I woke up at 6:23 this morning, assessed the snuggling situation with my big, duvet covered bed, and made the executive decision to roll over and relax just a little bit more.
Four hours later I made my bleary-eyed debut in front of the coffee maker, pressed the magic button, and stumbled around opening blinds and welcoming in the day. I would say I welcomed the sun, but alas, it is overcast. It’s the perfect, grey, fall, day to snuggle in and nest.
These are the fall days I’m most fond of. The ones where you can throw on a pair of jeans, sneakers and a sweater and take a stroll without being scorched by the sun, or blown away by a blizzard.
Grey days though, at the beginning of fall (not the nasty bleakness of late November) are the best for baking and cooking.
As a little girl, I was attached at the hip to my maternal grandmother. She taught me to roll pastry dough, to iron, and best of all, during days like today, she would sneak me to the top of the stairs, and read poetry with me.
My paternal grandmother was a woman who lived her life without apology; strong, independent, and fiercely protective of her family. She could also cook and bake like nobody’s business.
I gave her a journal for Christmas one year, and she faithfully wrote in it every day. She gave me the journal when she got sick, and I read it. Her September 13 entry reads,
Babysitting again. Scott slept until noon. Paula got home about 4 o’clock. Nancy came to watch our show. Jake was here. Patricia called. Called Carol later.
(names have been changed to protect the multiple identities of my wacky relatives)
I read her every-day notes, and know that life is just a series of weaving these days together; good and bad, full and lonely, happy and sad. A life is made up of a series of seemingly insignificant moments that, when stitched together make a beautiful tapestry.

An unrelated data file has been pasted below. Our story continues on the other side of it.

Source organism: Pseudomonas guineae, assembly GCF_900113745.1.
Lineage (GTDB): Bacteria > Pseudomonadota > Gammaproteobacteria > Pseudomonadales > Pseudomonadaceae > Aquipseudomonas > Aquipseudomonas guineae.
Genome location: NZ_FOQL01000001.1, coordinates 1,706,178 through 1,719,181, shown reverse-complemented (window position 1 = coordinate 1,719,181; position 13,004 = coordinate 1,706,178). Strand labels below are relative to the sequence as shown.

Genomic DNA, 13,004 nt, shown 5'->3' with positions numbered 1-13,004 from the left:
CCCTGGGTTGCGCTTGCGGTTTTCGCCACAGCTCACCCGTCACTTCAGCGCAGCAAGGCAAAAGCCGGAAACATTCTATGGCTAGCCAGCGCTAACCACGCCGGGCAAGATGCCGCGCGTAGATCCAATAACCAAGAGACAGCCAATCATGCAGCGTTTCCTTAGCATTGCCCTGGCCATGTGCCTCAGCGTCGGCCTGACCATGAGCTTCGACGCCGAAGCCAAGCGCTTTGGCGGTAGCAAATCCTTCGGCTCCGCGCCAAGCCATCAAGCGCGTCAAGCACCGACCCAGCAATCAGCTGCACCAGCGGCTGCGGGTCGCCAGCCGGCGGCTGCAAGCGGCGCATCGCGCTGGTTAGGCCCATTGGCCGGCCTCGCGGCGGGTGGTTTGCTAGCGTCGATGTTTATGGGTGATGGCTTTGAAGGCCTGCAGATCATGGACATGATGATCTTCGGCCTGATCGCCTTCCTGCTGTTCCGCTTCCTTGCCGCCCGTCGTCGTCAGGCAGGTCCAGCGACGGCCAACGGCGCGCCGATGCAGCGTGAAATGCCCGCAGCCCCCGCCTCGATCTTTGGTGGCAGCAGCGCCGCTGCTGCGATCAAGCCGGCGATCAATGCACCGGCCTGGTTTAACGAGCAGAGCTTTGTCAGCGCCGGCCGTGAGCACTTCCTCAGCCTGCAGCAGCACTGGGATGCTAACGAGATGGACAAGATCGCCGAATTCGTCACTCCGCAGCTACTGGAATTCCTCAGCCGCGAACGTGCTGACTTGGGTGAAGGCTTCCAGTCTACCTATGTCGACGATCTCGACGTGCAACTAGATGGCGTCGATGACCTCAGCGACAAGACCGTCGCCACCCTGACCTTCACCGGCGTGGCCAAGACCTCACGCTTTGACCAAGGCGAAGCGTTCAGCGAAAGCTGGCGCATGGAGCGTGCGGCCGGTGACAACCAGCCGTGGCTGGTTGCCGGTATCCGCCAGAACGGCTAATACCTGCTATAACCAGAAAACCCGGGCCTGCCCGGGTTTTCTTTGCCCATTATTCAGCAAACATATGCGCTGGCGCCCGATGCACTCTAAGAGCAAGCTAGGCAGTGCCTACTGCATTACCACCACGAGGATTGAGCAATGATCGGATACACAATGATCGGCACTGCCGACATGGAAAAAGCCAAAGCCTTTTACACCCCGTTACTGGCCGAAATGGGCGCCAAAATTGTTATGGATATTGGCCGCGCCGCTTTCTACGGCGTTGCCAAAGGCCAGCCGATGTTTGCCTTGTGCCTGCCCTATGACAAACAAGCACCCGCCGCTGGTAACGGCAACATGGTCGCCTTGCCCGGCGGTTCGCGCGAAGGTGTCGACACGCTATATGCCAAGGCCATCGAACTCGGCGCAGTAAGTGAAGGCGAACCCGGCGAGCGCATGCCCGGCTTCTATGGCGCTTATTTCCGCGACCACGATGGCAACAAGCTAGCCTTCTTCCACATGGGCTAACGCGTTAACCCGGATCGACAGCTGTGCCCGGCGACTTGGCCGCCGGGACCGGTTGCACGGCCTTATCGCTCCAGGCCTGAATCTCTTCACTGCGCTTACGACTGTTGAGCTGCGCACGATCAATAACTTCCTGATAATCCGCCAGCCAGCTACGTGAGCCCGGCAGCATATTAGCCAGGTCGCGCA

This morning as I stumbled in my half-awake-stupor, back to my writing desk, I had a sudden grief wash over me. I had a deep desire to pick up the phone and talk with her. I missed her with the same intensity I did when she died 15 years ago. More than anything I wanted to connect, to hear her voice, seek her advice, and most of all, do what we so often did when we were together; laugh. My phone rang….
I do believe this to be her way of answering a question I’ve had in my heart for some time. Yah, it may just be coincidence, but since it was an atypical call, I’m going to go with, “Thanks granny you old wise woman you, I really needed that.”
Most of the messages I tend to notice are likely just my conscience calming down my anxious nature. Others are; Stay the course. Be patient, screw this and get the hell outta there.
So this morning, I felt lonely, that hollow pit of grief that always remains regardless of time or space when you lose someone you love, and I was given a conversation with someone I love very much to help soothe the ache.
Life is a continuous season of change; friendship, career, life and death.
Although our loved ones die, they remain with us as part of our conscience, whispering to our selves. They remind us of our dreams, reassure us when we are fearful, and once in a while, if we’re really quiet in our minds, shine a little light in the darkness when we’re unsure of which path to take.
Baking and cooking is one of the ways I quiet my mind enough to hear those whispers from the women who loved me the most. I’m sure that both of my granny’s will be with me today in the kitchen. But first…one more coffee…